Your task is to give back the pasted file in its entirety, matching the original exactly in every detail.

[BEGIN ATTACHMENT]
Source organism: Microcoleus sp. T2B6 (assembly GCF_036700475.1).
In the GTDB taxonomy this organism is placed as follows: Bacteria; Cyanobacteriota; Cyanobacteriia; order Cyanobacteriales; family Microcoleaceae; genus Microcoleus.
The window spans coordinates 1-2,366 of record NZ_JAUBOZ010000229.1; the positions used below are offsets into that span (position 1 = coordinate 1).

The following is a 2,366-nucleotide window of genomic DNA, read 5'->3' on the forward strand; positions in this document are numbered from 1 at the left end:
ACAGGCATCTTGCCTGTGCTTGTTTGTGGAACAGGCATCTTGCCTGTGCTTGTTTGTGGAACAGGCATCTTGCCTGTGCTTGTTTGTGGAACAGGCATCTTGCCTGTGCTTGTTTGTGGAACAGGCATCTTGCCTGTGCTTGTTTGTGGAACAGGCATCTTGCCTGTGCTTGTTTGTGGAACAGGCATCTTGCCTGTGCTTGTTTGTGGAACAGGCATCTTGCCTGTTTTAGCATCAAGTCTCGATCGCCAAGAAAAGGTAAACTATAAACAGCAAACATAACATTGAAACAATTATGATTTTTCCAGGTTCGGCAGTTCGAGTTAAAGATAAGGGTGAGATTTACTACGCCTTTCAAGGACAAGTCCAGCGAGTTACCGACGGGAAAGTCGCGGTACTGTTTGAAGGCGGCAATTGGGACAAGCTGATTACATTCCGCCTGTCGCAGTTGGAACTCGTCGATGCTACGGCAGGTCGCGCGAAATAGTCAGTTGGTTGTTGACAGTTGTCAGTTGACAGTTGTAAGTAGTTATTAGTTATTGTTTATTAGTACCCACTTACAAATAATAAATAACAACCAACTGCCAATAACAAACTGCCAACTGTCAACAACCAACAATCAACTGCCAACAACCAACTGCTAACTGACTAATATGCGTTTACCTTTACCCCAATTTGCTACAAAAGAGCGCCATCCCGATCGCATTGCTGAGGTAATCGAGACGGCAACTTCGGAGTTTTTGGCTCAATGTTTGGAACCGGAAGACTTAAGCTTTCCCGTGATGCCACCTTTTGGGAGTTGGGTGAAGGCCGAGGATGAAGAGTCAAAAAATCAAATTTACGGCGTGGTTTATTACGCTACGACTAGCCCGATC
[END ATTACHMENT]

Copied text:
Source organism: Microcoleus sp. T2B6 (assembly GCF_036700475.1).
In the GTDB taxonomy this organism is placed as follows: Bacteria; Cyanobacteriota; Cyanobacteriia; order Cyanobacteriales; family Microcoleaceae; genus Microcoleus.
The window spans coordinates 1-2,366 of record NZ_JAUBOZ010000229.1; the positions used below are offsets into that span (position 1 = coordinate 1).

The following is a 2,366-nucleotide window of genomic DNA, read 5'->3' on the forward strand; positions in this document are numbered from 1 at the left end:
ACAGGCATCTTGCCTGTGCTTGTTTGTGGAACAGGCATCTTGCCTGTGCTTGTTTGTGGAACAGGCATCTTGCCTGTGCTTGTTTGTGGAACAGGCATCTTGCCTGTGCTTGTTTGTGGAACAGGCATCTTGCCTGTGCTTGTTTGTGGAACAGGCATCTTGCCTGTGCTTGTTTGTGGAACAGGCATCTTGCCTGTGCTTGTTTGTGGAACAGGCATCTTGCCTGTTTTAGCATCAAGTCTCGATCGCCAAGAAAAGGTAAACTATAAACAGCAAACATAACATTGAAACAATTATGATTTTTCCAGGTTCGGCAGTTCGAGTTAAAGATAAGGGTGAGATTTACTACGCCTTTCAAGGACAAGTCCAGCGAGTTACCGACGGGAAAGTCGCGGTACTGTTTGAAGGCGGCAATTGGGACAAGCTGATTACATTCCGCCTGTCGCAGTTGGAACTCGTCGATGCTACGGCAGGTCGCGCGAAATAGTCAGTTGGTTGTTGACAGTTGTCAGTTGACAGTTGTAAGTAGTTATTAGTTATTGTTTATTAGTACCCACTTACAAATAATAAATAACAACCAACTGCCAATAACAAACTGCCAACTGTCAACAACCAACAATCAACTGCCAACAACCAACTGCTAACTGACTAATATGCGTTTACCTTTACCCCAATTTGCTACAAAAGAGCGCCATCCCGATCGCATTGCTGAGGTAATCGAGACGGCAACTTCGGAGTTTTTGGCTCAATGTTTGGAACCGGAAGACTTAAGCTTTCCCGTGATGCCACCTTTTGGGAGTTGGGTGAAGGCCGAGGATGAAGAGTCAAAAAATCAAATTTACGGCGTGGTTTATTACGCTACGACTAGCCCGATC